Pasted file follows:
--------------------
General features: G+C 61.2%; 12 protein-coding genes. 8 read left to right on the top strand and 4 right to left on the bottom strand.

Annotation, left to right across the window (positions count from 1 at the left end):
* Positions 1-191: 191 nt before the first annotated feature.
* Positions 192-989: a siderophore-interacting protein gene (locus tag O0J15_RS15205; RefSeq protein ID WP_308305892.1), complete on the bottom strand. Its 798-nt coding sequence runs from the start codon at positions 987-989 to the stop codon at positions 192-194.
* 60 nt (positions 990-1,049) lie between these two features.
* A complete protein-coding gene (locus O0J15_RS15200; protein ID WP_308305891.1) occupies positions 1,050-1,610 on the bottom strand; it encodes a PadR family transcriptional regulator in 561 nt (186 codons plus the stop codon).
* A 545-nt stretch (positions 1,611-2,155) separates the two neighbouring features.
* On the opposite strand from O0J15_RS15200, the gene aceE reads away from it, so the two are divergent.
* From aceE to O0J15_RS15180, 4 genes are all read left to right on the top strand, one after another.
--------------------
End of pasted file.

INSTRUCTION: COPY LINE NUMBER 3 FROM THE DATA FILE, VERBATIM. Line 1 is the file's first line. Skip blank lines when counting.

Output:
* Positions 1-191: 191 nt before the first annotated feature.